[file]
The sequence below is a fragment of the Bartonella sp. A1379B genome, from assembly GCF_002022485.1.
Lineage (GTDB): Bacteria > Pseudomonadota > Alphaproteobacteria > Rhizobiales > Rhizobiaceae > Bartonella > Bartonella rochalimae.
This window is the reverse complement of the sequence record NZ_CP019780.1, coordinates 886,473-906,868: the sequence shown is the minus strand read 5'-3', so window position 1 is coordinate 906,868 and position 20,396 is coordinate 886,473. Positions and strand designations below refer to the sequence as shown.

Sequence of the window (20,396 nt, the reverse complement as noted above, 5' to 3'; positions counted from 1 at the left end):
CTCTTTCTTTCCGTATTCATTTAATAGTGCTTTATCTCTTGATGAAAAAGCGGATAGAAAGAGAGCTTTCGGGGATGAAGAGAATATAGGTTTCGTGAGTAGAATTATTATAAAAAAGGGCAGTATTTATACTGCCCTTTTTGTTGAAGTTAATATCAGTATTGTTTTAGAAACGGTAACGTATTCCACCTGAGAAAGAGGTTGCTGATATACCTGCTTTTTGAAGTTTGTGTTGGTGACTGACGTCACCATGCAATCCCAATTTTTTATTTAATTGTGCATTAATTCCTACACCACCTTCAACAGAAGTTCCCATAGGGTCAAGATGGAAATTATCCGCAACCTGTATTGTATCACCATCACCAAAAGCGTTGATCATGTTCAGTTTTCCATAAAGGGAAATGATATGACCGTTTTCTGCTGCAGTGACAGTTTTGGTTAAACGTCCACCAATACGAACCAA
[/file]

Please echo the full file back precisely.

The sequence below is a fragment of the Bartonella sp. A1379B genome, from assembly GCF_002022485.1.
Lineage (GTDB): Bacteria > Pseudomonadota > Alphaproteobacteria > Rhizobiales > Rhizobiaceae > Bartonella > Bartonella rochalimae.
This window is the reverse complement of the sequence record NZ_CP019780.1, coordinates 886,473-906,868: the sequence shown is the minus strand read 5'-3', so window position 1 is coordinate 906,868 and position 20,396 is coordinate 886,473. Positions and strand designations below refer to the sequence as shown.

Sequence of the window (20,396 nt, the reverse complement as noted above, 5' to 3'; positions counted from 1 at the left end):
CTCTTTCTTTCCGTATTCATTTAATAGTGCTTTATCTCTTGATGAAAAAGCGGATAGAAAGAGAGCTTTCGGGGATGAAGAGAATATAGGTTTCGTGAGTAGAATTATTATAAAAAAGGGCAGTATTTATACTGCCCTTTTTGTTGAAGTTAATATCAGTATTGTTTTAGAAACGGTAACGTATTCCACCTGAGAAAGAGGTTGCTGATATACCTGCTTTTTGAAGTTTGTGTTGGTGACTGACGTCACCATGCAATCCCAATTTTTTATTTAATTGTGCATTAATTCCTACACCACCTTCAACAGAAGTTCCCATAGGGTCAAGATGGAAATTATCCGCAACCTGTATTGTATCACCATCACCAAAAGCGTTGATCATGTTCAGTTTTCCATAAAGGGAAATGATATGACCGTTTTCTGCTGCAGTGACAGTTTTGGTTAAACGTCCACCAATACGAACCAA